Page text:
Unfortunately, the drudgery and finance of having to start up my own organization just to be able to do pro-life work was further complicated by the challenge of drumming up financial partners to make this work happen. It seems that not only do most pro-life Christian groups prefer to only hire pro-life Christians, but most pro-life Christians also tend to prefer donating to groups run by fellow Christians. If you doubt this trend, watch the video of two identical groups fundraising for an identical charity with nothing but “Atheist” and “Methodist” differencing them. (Incidentally, we get those looks when we attend the March for Life too). That no other group but a pro-life atheist group can bring the pro-life cause to the inner world of the atheist community doesn’t impress most pro-life Christians enough to make them want to donate to an atheist group – not even one doing something they agree with.
Last year, a substantial donor and her colleagues backed out on a contribution that could’ve helped us pay our cost of outreach to the American Atheist Convention and American Humanist convention (flights plus $400-$500 table fees, plus $300 conference fees per event). She had been excited to help until she realized that we not only do pro-life outreach to atheists, but we also are atheists.
Rather than abandon my intended outreach effort, I put the bulk of the cost of both outreaches (about $3000 total) onto my personal credit card and went anyway. I had high hopes that once pro-lifers saw the fruit of my labour and the atheist minds changed to pro-life, they would get excited about my work and the funds would follow.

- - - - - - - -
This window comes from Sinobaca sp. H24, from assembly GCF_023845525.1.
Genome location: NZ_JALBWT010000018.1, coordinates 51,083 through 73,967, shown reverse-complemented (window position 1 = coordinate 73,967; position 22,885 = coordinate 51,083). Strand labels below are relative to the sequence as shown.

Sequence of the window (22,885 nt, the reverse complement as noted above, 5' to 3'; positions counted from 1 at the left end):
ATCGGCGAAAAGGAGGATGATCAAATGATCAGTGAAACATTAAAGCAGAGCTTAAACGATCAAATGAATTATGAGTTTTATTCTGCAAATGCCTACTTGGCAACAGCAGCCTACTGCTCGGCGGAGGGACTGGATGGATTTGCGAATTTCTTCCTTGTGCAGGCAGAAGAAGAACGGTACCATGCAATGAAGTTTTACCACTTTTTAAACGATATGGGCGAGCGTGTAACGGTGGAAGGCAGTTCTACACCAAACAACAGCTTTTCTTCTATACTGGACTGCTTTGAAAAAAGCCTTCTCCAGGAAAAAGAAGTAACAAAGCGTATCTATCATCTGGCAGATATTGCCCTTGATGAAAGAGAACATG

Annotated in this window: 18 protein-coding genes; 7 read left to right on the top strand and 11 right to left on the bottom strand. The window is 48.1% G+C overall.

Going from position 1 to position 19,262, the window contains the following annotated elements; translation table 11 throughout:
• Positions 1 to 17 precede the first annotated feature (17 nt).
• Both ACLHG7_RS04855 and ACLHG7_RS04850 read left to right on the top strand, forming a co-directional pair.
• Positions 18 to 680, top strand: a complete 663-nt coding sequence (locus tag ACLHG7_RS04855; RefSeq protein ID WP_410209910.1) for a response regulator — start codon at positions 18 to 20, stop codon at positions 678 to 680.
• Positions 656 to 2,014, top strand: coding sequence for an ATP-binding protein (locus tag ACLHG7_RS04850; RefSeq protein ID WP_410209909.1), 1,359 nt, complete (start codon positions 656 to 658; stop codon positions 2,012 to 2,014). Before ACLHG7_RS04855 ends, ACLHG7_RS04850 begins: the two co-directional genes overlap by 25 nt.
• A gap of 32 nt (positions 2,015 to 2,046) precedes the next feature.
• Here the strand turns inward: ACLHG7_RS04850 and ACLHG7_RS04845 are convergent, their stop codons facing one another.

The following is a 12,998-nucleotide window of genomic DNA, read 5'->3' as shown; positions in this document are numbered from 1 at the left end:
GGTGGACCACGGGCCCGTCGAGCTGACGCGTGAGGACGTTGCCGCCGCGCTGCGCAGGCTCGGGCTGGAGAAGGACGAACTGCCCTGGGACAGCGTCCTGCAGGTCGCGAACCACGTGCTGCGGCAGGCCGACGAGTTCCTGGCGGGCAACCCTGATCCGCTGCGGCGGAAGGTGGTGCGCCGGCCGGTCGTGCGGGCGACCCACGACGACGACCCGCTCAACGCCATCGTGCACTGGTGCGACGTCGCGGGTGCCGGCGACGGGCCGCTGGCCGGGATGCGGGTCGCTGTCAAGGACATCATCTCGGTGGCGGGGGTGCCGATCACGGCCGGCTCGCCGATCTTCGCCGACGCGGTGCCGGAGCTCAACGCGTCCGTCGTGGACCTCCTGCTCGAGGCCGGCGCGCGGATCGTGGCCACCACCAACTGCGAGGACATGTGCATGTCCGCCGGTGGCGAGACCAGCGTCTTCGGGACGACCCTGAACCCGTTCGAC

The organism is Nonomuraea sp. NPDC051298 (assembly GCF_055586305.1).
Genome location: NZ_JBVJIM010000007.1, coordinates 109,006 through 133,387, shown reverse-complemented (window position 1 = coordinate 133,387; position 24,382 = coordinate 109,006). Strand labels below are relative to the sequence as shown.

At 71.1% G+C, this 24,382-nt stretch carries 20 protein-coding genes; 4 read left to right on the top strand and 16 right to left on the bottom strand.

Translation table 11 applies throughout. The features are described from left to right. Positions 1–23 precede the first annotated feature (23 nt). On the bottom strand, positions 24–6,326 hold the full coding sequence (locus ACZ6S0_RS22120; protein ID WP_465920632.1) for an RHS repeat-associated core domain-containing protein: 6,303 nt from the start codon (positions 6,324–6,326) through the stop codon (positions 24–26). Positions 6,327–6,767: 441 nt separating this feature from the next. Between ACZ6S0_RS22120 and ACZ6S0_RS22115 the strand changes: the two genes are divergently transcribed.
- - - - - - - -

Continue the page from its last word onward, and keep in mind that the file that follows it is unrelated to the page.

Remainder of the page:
I was wrong. Not about my success – minds were changed at both events (and again at three other events I attended later that summer and fall). It was exhausting work to stand at a table for 18+ hours on three or four consecutive days, defending the pro-life position to inquiring and sometimes hostile passersby (I even got stopped with questions when I withdrew to the bathroom!) But despite verbal enthusiasm and Facebook “likes” from fellow pro-lifers in response to the news of pro-choice atheists becoming pro-life atheists, the funding still didn’t come. I got a few hundred very appreciated dollars from one very generous donor and a handful of smaller gifts from faithful friends, but the bulk of the outreach cost remained mine to carry. I guess we’re still a group of evil atheists, after all.